“If they repeatedly refuse to implement this law, there will be lawsuits,
believe me,” she said.

English-speaking students who were in bilingual classes last school year
don’t need a waiver, but there is a form at Sunnyside for them to ask for
it, on a space-available basis.
Those students could help fill bilingual classes created for students who
got waivers but who don’t make up a large enough group to justify a whole

At Sunnyside schools where there aren’t enough students for a bilingual
education class, students with a waiver would be allowed to transfer to a
school that has them, Favela said. She is sending letters to that effect to
parents of students in schools where not enough students wanted it.

Sunnyside and TUSD officials say they don’t want students to be scared of or
feel stupid in English-only classes.

“These kids have so much knowledge from home. We can’t treat them as if
they’re broken,” Favela said. “We have to provide a learning environment
that is enriching and supportive of what children know and who they are
instead of one that is punitive.”

The goal is to provide a place where students don’t feel intimidated, Favela

“In bilingual education we tell them they already know Spanish and give them
a place to take risks to learn English.”

Favela said about 1,000 of the district’s non-English-proficient students
were born in other countries and have been in the United States less than
three years. Many are of high school age.

“Given all the variable, obviously there are going to be fewer kids in
bilingual classes than before. We expect that,” she said. “Over time there
will be ebbs and flows. But there are more and more parents getting
interested in having their children learn more than one language.”

Becky Monta?o, TUSD’s associate superintendent, said because the criteria to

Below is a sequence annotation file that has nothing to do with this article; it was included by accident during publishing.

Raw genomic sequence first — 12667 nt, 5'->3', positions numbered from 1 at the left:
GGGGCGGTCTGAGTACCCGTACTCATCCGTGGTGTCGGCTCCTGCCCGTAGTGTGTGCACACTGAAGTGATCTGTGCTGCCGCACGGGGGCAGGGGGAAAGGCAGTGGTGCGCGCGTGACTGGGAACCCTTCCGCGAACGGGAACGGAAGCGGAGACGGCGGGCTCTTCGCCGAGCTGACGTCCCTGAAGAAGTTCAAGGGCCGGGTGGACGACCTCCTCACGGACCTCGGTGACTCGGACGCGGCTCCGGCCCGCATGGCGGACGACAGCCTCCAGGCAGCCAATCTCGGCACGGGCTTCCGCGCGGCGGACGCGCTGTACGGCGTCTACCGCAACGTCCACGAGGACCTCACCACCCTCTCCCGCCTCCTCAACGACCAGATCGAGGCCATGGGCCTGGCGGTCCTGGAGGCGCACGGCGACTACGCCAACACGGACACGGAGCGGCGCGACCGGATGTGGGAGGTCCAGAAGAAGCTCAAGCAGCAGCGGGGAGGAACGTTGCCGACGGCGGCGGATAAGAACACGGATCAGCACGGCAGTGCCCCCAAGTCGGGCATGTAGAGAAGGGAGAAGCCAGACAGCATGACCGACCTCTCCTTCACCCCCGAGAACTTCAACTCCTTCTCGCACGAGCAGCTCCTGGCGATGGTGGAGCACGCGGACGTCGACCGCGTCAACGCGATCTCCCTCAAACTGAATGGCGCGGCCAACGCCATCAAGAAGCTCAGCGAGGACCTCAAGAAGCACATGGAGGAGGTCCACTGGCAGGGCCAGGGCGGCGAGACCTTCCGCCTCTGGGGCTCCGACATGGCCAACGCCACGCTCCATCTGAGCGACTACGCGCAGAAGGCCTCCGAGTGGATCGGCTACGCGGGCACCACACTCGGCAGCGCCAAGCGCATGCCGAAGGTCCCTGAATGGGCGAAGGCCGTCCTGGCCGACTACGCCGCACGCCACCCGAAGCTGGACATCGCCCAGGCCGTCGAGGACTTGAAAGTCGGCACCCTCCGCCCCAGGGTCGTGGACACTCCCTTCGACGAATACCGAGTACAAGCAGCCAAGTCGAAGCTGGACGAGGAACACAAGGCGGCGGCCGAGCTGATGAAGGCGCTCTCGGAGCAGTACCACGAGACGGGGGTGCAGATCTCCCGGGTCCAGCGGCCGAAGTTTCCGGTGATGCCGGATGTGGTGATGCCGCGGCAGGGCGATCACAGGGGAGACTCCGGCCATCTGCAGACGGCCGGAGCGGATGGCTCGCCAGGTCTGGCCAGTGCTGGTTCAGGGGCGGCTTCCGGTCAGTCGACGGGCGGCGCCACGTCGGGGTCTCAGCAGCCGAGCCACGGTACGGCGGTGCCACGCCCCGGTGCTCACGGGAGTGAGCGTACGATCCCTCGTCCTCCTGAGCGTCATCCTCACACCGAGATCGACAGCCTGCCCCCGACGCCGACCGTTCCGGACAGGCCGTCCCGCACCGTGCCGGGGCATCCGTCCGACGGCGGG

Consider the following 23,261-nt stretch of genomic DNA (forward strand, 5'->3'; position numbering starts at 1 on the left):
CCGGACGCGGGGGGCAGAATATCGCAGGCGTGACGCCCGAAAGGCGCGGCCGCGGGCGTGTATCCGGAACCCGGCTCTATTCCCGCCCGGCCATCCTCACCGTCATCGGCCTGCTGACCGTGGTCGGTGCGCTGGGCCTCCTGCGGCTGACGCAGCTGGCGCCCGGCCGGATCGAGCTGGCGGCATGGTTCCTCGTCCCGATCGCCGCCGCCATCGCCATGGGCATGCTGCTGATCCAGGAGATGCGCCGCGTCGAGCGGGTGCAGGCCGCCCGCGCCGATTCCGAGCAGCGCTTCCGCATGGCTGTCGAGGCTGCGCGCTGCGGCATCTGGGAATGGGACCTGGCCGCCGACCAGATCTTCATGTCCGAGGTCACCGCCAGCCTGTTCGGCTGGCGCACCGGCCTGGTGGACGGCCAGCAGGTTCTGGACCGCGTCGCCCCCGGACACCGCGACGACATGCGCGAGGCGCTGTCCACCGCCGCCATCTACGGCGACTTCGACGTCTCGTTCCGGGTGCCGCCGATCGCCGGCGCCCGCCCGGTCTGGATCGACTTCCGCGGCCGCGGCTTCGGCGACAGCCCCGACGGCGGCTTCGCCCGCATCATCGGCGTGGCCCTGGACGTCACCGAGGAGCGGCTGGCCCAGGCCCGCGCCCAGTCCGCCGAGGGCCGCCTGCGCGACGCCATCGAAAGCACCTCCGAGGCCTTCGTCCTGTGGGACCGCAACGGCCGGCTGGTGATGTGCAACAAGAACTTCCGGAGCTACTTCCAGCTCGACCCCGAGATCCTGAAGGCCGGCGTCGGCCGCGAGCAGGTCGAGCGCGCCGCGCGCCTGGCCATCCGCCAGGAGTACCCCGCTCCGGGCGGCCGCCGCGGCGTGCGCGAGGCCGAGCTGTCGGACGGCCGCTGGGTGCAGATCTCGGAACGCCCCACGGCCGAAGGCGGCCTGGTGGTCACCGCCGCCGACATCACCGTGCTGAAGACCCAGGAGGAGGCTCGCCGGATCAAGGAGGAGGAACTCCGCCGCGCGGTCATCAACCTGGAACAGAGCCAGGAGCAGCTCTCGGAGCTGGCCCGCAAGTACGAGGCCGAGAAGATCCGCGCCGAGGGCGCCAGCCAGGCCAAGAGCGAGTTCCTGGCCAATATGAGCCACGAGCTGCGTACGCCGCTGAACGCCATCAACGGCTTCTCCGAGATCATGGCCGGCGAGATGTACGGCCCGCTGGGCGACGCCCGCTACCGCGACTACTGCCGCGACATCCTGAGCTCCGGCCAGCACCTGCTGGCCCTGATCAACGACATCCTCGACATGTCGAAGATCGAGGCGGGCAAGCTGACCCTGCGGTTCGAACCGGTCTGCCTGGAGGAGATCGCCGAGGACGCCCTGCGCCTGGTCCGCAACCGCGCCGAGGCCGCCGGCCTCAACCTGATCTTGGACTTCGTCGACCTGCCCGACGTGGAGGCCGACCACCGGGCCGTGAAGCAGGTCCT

receive a waiver are so specific, parents who know their children wouldn’t
qualify simply haven’t applied in that district. Most of the ones who think
their children will qualify have received waivers approved by principals.

Parental waivers are allowed under Proposition 203 for children 10 or older,
for children who score 60 or higher on the Language Assessment Scale for
English comprehension, and for children with documented special individual

Although the relatively low number of requests in TUSD is surprising, she
expects a rash of requests in August just before school starts.

“I think after August, when we go back and add up all the numbers, that’s
when we’ll really see the impacts,” she said.

That could cause problems requiring 11th-hour schedule adjustments. TUSD
officials set high school teacher class schedules in February and elementary
and middle school teacher schedules in April.

One school largely unaffected by 203 is Davis Bilingual Magnet Elementary
School, because it is covered by TUSD’s federal desegregation order.
Principal Guadalupe Romero said English is the first language of most of the
school’s about 236 K-5 students, anyway.

But, it will have one “multi-age” sheltered English immersion class, mostly
made up of K-3 students.

Citizen Staff Writer Eric Weslander contributed to this report.

Comments are closed.